Parliamentary Privilege and National Security


My partner in parliamentarism Nick MacDonald has taught me much on parliamentary privilege, and I’m sure that in time, he will become one of the foremost experts on the subject in Canada and the Commonwealth! In his forthcoming article “Parliamentarians and National Security in Canada” (Canadian Parliamentary Review, Fall 2011), he thoroughly documents how the Westminster parliaments of the United Kingdom, Australia, and New Zealand deal with the relationship between Members of Parliament (i.e, those outside of the cabinet) and issues of national security, in contrast to the American method. Ultimately, this relationship strikes at the heart of parliamentary sovereignty and parliamentary privilege in the Westminster system.

In the course of his research, he stumbled upon a publication available on the website of the Australian House of Representatives called “Patterns of change – parliamentary privilege” (2007) by Mr. Bernard Wright. It compares Australia’s system to those of other countries, but mistakenly concludes that in Canada, parliamentary privilege is now subject to the Charter, so Nick informed the Australian House of Representatives of this error. In fact, as he informed them, the Supreme Court of Canada ruled in the Vaid case that “parliamentary privilege enjoys the same weight and status as the Charter itself.”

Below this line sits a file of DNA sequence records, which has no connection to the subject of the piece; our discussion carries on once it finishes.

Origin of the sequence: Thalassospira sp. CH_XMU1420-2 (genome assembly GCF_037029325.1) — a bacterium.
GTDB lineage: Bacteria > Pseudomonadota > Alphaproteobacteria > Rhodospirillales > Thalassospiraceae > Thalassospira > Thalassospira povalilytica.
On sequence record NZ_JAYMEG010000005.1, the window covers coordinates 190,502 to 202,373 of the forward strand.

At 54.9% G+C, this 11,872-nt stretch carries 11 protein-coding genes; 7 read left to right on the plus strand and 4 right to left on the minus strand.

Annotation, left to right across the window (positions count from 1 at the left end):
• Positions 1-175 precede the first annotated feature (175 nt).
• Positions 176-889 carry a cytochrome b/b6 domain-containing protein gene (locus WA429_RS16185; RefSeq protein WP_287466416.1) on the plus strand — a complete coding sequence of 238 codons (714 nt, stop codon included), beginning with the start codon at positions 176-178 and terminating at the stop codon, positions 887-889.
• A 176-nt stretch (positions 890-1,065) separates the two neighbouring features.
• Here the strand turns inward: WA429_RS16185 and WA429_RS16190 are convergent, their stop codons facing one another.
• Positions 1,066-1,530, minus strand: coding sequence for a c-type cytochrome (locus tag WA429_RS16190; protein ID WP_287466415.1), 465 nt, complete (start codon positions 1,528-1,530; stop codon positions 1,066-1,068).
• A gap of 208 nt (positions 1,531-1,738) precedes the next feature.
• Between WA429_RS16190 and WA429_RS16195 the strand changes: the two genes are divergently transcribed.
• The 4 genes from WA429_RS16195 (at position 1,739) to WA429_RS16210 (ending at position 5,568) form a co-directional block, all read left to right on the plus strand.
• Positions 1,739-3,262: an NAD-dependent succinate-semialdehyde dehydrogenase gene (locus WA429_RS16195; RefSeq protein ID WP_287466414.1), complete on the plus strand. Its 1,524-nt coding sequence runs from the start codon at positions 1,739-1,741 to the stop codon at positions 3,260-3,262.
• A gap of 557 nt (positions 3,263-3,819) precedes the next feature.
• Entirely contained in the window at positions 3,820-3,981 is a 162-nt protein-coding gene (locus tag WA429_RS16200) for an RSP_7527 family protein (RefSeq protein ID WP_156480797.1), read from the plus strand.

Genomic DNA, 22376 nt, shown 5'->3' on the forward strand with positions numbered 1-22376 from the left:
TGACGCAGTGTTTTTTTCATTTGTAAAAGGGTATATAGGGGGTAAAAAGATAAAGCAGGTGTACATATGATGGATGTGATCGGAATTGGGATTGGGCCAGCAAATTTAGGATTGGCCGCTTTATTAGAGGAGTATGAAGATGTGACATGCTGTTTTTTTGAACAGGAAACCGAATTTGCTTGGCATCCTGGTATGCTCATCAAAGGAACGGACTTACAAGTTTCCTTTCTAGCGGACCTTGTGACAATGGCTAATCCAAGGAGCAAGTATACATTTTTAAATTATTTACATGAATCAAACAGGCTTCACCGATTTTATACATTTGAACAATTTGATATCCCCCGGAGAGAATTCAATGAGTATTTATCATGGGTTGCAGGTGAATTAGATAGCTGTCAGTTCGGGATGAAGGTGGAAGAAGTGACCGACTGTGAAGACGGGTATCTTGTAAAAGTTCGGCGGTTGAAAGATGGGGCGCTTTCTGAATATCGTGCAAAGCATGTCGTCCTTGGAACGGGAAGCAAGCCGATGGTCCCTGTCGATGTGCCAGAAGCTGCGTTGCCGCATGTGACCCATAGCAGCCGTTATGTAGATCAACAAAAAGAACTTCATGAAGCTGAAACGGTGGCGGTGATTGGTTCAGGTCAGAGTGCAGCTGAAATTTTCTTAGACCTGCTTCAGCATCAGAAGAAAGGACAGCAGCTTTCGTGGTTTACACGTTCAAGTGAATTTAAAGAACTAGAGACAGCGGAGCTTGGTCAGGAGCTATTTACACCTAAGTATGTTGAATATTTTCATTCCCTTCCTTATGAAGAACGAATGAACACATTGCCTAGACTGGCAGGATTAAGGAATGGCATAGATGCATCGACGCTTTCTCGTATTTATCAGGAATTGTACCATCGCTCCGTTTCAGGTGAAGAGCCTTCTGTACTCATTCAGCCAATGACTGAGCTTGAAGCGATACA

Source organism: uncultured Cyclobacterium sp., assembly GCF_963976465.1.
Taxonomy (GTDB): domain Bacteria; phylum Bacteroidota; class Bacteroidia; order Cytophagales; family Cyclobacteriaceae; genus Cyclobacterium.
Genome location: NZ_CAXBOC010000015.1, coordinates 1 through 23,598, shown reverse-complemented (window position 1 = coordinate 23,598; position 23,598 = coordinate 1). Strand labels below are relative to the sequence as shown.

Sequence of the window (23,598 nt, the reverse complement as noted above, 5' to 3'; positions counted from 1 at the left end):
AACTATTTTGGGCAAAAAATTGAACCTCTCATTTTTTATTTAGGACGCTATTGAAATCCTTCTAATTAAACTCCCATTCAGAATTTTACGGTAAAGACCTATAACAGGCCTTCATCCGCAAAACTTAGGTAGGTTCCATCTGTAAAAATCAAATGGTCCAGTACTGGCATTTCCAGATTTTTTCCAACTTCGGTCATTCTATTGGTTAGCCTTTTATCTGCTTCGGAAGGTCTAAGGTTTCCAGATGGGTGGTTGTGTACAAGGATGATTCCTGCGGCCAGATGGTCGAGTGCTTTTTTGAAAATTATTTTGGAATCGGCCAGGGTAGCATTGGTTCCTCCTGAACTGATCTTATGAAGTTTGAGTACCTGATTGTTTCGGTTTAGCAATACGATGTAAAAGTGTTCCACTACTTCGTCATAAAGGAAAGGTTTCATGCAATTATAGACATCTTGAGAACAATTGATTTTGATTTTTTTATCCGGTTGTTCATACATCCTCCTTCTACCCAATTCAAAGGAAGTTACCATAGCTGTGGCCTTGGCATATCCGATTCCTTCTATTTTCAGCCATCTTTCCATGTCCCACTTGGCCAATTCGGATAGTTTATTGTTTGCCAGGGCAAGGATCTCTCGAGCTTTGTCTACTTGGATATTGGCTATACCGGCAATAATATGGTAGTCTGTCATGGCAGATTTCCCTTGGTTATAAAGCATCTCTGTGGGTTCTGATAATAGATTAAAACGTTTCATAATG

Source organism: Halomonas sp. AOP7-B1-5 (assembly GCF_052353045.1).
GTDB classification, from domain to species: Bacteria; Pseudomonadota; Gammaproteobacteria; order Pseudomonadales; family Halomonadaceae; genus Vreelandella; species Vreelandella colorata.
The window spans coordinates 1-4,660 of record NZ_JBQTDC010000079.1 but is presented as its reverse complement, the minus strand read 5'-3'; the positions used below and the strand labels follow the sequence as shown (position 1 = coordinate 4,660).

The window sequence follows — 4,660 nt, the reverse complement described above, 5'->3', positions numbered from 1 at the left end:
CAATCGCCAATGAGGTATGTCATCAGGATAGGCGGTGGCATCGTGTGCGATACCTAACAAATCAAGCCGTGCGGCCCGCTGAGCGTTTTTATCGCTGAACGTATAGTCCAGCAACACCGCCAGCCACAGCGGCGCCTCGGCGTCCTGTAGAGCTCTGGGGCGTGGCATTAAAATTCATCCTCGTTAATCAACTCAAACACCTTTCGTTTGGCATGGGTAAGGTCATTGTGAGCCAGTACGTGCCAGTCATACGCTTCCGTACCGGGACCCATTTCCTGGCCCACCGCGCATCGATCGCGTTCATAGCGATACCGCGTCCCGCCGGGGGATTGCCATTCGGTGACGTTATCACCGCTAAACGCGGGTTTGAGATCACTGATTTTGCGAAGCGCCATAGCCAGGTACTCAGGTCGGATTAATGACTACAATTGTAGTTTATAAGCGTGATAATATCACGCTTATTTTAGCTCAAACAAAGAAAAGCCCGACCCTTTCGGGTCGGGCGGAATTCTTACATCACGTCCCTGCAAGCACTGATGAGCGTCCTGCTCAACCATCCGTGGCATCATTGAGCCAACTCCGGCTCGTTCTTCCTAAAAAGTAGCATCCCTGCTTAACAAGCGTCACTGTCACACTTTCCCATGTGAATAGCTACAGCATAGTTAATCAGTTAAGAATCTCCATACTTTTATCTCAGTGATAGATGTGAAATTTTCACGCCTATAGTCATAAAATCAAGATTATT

The Australian House of Representatives would be wise to revise that report upon his advice. I encourage all of you to read his article upon the release of the fall issue of the Canadian Parliamentary Review!

 

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One Response to Parliamentary Privilege and National Security

  1. Pingback: Parliamentarians and National Security | By James W.J. Bowden

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